The KOL Miner's Daughter

by Deborah Volk on May 11th, 2009

Just when you've escaped from your past, it comes back to haunt you, something about learning from history and being doomed to repeat it. I had every intention of doing a blog post about identity management challenges associated with implementing business processes having to do with internal (employee) transfers but when worlds collide, singularity happens. Prodded by the announcement of an improved Twitter search, Oracle's Nishant Kaushik writes about the new "identity equation" This comes only two days after a blog on the very same subject by a former colleague of mine, Endeca's chief scientist Daniel Tunkelang. Two blogs, two completely different perspectives. It seems the world is all atwitter (pun intended) about the wealth of information Twitter has to offer (MONEYtization, anyone?)

These two blogs reminded me of a problem I worked on briefly soon after I started Identigral. Given a large body of information that may include everything from blogs, news articles, conversations on Twitter (then yet to be born), to published and peer-reviewed research, how do you identify people whose opinions carry weight. This problem is especially potent in the pharma industry because physicians who are (more) respected by their peers can help product sales by mere advocacy, not to mention a more concerted effort. Both bottom-line (marketing dollars) and top-line (revenue) is impacted and there's a small cottage industry oriented toward solving this problem in pharma. This challenge even has a name, it is known as Key Opinion Leaders (KOLs).
KOLs is not something new, it's been around for a long time but methods and techniques have evolved along with decreasing cost of computational power, thus making it easier to construct a decent solution at a fraction of the cost. Twitter makes this more interesting, because now instead of having a bunch of doctors talking about clinical trials, you have doctors, engineers, teachers, kids, all 140-charactering about their aspects of the same problem (did this miracle cure work?), muddying the water and making data mining algorithms sweat. (They secrete residuals).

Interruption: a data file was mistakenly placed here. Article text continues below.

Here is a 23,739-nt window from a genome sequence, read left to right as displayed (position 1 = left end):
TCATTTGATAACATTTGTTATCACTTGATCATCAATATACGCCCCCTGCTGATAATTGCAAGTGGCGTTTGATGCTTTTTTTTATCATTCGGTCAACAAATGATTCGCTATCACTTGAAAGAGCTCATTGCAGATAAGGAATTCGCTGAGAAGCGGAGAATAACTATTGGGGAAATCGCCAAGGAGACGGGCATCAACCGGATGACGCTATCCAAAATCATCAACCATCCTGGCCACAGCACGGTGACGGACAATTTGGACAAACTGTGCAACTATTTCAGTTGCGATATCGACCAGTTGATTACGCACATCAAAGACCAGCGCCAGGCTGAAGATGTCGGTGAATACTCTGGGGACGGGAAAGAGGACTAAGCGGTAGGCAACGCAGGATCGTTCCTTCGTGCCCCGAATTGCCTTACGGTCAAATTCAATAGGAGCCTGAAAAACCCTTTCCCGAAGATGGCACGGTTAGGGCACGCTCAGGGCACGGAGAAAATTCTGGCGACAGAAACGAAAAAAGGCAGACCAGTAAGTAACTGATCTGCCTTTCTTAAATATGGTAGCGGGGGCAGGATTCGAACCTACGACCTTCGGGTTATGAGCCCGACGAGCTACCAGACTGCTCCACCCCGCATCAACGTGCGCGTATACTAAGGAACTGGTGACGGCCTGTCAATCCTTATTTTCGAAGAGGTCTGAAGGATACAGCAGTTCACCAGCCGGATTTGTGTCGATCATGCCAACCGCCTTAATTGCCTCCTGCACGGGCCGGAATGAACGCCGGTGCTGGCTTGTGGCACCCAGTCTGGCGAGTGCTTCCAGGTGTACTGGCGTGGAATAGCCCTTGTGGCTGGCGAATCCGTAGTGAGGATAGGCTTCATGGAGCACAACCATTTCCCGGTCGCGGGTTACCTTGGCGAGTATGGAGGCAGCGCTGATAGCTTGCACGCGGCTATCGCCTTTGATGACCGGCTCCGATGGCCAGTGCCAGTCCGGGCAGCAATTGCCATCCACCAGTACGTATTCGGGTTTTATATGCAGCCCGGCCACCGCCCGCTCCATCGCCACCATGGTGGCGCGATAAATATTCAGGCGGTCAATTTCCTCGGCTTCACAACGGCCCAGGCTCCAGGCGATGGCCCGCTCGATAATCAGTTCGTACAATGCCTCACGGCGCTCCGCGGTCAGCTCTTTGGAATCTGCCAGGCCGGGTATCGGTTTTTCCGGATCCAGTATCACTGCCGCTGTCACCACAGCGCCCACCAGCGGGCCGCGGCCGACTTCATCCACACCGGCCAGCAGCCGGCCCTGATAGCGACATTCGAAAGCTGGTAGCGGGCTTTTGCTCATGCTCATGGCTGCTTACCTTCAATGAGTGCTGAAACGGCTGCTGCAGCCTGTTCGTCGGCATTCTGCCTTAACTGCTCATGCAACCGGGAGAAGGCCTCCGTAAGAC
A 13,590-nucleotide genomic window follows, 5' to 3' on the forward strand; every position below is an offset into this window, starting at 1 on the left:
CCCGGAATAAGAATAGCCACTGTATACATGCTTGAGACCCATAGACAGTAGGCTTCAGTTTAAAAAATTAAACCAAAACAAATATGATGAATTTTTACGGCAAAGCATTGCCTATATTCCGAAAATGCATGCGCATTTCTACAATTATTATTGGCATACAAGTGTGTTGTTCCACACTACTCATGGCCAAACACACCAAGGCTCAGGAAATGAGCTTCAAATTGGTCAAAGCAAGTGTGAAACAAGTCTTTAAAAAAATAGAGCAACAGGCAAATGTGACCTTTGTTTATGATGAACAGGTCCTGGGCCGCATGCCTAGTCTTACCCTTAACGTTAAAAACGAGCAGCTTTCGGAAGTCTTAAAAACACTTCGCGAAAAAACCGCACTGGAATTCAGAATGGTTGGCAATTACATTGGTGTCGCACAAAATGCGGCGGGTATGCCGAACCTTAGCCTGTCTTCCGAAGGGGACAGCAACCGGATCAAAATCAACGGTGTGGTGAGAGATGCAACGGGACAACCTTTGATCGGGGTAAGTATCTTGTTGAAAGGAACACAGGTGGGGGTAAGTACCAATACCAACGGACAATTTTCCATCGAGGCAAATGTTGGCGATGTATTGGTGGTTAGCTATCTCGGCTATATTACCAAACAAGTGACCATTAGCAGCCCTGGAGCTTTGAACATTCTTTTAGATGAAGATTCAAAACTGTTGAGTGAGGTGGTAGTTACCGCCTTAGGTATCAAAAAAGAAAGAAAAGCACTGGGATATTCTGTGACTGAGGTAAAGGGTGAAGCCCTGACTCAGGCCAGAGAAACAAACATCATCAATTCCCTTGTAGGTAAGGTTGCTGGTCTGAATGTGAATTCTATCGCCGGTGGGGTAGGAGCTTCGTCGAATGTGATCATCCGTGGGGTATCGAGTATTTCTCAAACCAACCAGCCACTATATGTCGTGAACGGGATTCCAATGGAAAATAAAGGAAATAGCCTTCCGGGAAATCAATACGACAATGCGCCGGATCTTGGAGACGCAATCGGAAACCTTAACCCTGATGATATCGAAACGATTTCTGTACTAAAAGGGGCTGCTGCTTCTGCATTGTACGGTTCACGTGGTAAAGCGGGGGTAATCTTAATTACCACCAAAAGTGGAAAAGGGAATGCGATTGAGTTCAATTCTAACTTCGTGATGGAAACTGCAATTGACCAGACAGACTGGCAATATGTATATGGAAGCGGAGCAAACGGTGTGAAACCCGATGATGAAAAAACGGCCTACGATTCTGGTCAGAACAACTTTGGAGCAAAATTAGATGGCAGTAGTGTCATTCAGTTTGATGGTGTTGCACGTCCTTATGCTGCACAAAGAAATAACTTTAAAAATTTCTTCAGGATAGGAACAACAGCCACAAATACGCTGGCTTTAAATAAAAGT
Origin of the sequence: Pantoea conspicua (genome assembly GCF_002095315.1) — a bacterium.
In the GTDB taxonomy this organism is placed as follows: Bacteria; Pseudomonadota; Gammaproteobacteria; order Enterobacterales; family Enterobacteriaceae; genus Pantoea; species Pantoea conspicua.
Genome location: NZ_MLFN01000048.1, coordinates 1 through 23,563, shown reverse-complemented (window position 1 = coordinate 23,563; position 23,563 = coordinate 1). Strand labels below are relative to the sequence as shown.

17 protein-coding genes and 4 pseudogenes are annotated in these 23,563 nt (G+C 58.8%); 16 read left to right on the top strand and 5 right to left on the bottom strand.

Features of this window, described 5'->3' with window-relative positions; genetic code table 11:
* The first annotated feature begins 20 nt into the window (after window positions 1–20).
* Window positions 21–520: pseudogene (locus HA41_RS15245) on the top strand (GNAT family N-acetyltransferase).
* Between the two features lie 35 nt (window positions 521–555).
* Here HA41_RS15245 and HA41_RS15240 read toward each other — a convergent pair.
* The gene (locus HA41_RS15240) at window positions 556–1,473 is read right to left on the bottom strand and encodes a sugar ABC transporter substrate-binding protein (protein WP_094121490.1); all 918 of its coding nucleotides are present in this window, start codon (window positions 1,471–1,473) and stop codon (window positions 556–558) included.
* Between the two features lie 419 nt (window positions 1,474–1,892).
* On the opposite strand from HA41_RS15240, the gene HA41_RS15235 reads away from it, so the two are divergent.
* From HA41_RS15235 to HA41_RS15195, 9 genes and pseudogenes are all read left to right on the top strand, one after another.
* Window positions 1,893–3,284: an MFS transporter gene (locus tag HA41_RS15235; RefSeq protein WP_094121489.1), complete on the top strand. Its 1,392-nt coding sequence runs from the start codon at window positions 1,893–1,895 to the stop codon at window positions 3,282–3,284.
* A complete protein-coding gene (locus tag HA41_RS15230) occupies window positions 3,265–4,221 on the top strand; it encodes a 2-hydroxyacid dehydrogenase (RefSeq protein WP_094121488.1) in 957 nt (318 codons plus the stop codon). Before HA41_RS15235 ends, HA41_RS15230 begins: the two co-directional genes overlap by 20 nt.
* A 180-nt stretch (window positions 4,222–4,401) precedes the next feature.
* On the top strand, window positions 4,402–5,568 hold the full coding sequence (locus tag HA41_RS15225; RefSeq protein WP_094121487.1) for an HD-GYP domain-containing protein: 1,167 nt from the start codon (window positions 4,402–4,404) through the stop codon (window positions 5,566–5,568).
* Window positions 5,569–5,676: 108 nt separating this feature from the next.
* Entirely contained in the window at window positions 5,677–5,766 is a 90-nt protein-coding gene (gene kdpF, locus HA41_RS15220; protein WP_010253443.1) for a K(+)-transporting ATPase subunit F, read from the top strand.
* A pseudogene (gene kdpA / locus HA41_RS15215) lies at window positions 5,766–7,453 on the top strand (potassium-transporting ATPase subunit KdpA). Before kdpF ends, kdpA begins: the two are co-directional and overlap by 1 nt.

Nishant is correct in stating that reputation will need to have a context, just like Key Opinion Leaders have their sphere of influence. Just because you can teach a class on theoretical physics doesn't mean you know how to fix my car. On the other hand, even if reputation is context-based, it doesn't necessarily mean the search result will be relevant. If I am an Oracle Identity Manager (OIM) expert, when I search for "OIM" on Twitter, should I see OneInchMan's (who uses the Twitter tag #oim) thoughts about psychedelic music or should I see Nishant's announcements of recent Oracle whitepapers? Perhaps Twitter should prioritize the search results for me by putting Nishant before OneInchMan. Two KOL's, two different worlds but the "right" answer would be based on the context of my search in relationship to the KOL's sphere of influence, including historical data (past tweets) as fodder for algorithmic scoring of intersection between the two.

We now return back to our regular programming...

Posted in not categorized    Tagged with twitter, contextual search


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